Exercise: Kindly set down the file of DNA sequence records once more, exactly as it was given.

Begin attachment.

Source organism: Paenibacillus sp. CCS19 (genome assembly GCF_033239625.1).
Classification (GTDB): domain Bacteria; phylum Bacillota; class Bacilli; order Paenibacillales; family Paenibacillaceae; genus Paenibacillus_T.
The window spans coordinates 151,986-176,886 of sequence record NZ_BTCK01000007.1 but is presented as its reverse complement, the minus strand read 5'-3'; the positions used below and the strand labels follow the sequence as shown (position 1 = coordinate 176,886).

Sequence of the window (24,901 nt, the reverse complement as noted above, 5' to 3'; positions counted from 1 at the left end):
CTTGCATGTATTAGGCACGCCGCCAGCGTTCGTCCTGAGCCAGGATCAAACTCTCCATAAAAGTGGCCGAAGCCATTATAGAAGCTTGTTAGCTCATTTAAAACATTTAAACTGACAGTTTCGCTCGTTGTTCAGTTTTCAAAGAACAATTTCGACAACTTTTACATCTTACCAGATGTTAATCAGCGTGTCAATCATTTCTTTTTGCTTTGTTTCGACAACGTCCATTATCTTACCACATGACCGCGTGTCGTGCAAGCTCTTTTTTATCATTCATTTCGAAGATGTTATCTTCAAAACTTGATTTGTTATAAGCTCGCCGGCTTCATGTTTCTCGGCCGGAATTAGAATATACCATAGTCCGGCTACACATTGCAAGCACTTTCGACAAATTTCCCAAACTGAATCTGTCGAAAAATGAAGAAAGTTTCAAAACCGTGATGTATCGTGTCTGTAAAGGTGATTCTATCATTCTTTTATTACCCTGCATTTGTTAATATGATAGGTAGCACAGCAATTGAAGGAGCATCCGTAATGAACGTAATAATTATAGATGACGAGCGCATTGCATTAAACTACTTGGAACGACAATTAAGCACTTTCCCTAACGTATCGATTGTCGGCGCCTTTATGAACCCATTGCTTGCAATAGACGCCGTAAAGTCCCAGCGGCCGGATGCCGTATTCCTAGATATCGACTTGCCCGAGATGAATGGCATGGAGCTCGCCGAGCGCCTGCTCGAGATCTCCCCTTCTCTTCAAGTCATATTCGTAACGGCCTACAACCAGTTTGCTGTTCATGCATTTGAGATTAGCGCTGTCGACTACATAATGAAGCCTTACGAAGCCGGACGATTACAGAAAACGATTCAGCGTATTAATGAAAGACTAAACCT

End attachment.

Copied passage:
Source organism: Paenibacillus sp. CCS19 (genome assembly GCF_033239625.1).
Classification (GTDB): domain Bacteria; phylum Bacillota; class Bacilli; order Paenibacillales; family Paenibacillaceae; genus Paenibacillus_T.
The window spans coordinates 151,986-176,886 of sequence record NZ_BTCK01000007.1 but is presented as its reverse complement, the minus strand read 5'-3'; the positions used below and the strand labels follow the sequence as shown (position 1 = coordinate 176,886).

Sequence of the window (24,901 nt, the reverse complement as noted above, 5' to 3'; positions counted from 1 at the left end):
CTTGCATGTATTAGGCACGCCGCCAGCGTTCGTCCTGAGCCAGGATCAAACTCTCCATAAAAGTGGCCGAAGCCATTATAGAAGCTTGTTAGCTCATTTAAAACATTTAAACTGACAGTTTCGCTCGTTGTTCAGTTTTCAAAGAACAATTTCGACAACTTTTACATCTTACCAGATGTTAATCAGCGTGTCAATCATTTCTTTTTGCTTTGTTTCGACAACGTCCATTATCTTACCACATGACCGCGTGTCGTGCAAGCTCTTTTTTATCATTCATTTCGAAGATGTTATCTTCAAAACTTGATTTGTTATAAGCTCGCCGGCTTCATGTTTCTCGGCCGGAATTAGAATATACCATAGTCCGGCTACACATTGCAAGCACTTTCGACAAATTTCCCAAACTGAATCTGTCGAAAAATGAAGAAAGTTTCAAAACCGTGATGTATCGTGTCTGTAAAGGTGATTCTATCATTCTTTTATTACCCTGCATTTGTTAATATGATAGGTAGCACAGCAATTGAAGGAGCATCCGTAATGAACGTAATAATTATAGATGACGAGCGCATTGCATTAAACTACTTGGAACGACAATTAAGCACTTTCCCTAACGTATCGATTGTCGGCGCCTTTATGAACCCATTGCTTGCAATAGACGCCGTAAAGTCCCAGCGGCCGGATGCCGTATTCCTAGATATCGACTTGCCCGAGATGAATGGCATGGAGCTCGCCGAGCGCCTGCTCGAGATCTCCCCTTCTCTTCAAGTCATATTCGTAACGGCCTACAACCAGTTTGCTGTTCATGCATTTGAGATTAGCGCTGTCGACTACATAATGAAGCCTTACGAAGCCGGACGATTACAGAAAACGATTCAGCGTATTAATGAAAGACTAAACCT